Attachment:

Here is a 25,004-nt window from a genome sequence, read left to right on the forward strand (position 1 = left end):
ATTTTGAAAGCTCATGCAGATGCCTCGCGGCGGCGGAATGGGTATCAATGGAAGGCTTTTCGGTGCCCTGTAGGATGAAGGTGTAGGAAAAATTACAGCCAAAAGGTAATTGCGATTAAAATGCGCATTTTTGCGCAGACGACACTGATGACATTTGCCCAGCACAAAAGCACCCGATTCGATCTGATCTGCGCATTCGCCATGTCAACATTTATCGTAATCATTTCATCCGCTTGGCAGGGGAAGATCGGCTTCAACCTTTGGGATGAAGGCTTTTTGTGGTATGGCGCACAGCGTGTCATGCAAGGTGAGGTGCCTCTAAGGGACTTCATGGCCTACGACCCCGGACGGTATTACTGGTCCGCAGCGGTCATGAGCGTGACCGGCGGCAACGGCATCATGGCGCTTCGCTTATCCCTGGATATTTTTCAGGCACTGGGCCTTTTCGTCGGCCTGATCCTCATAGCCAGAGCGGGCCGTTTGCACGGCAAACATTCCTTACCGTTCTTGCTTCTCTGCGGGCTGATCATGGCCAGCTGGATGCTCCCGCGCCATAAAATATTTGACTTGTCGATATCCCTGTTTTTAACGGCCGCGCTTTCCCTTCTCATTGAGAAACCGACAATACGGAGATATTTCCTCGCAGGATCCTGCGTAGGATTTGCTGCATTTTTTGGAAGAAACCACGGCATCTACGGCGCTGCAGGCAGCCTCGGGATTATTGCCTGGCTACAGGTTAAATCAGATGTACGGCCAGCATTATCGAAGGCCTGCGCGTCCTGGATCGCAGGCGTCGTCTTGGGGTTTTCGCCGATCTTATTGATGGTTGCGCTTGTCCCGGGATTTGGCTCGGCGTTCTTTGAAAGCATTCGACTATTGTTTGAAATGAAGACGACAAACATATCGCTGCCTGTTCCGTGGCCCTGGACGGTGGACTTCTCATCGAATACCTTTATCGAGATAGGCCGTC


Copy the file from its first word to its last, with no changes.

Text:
Here is a 25,004-nt window from a genome sequence, read left to right on the forward strand (position 1 = left end):
ATTTTGAAAGCTCATGCAGATGCCTCGCGGCGGCGGAATGGGTATCAATGGAAGGCTTTTCGGTGCCCTGTAGGATGAAGGTGTAGGAAAAATTACAGCCAAAAGGTAATTGCGATTAAAATGCGCATTTTTGCGCAGACGACACTGATGACATTTGCCCAGCACAAAAGCACCCGATTCGATCTGATCTGCGCATTCGCCATGTCAACATTTATCGTAATCATTTCATCCGCTTGGCAGGGGAAGATCGGCTTCAACCTTTGGGATGAAGGCTTTTTGTGGTATGGCGCACAGCGTGTCATGCAAGGTGAGGTGCCTCTAAGGGACTTCATGGCCTACGACCCCGGACGGTATTACTGGTCCGCAGCGGTCATGAGCGTGACCGGCGGCAACGGCATCATGGCGCTTCGCTTATCCCTGGATATTTTTCAGGCACTGGGCCTTTTCGTCGGCCTGATCCTCATAGCCAGAGCGGGCCGTTTGCACGGCAAACATTCCTTACCGTTCTTGCTTCTCTGCGGGCTGATCATGGCCAGCTGGATGCTCCCGCGCCATAAAATATTTGACTTGTCGATATCCCTGTTTTTAACGGCCGCGCTTTCCCTTCTCATTGAGAAACCGACAATACGGAGATATTTCCTCGCAGGATCCTGCGTAGGATTTGCTGCATTTTTTGGAAGAAACCACGGCATCTACGGCGCTGCAGGCAGCCTCGGGATTATTGCCTGGCTACAGGTTAAATCAGATGTACGGCCAGCATTATCGAAGGCCTGCGCGTCCTGGATCGCAGGCGTCGTCTTGGGGTTTTCGCCGATCTTATTGATGGTTGCGCTTGTCCCGGGATTTGGCTCGGCGTTCTTTGAAAGCATTCGACTATTGTTTGAAATGAAGACGACAAACATATCGCTGCCTGTTCCGTGGCCCTGGACGGTGGACTTCTCATCGAATACCTTTATCGAGATAGGCCGTC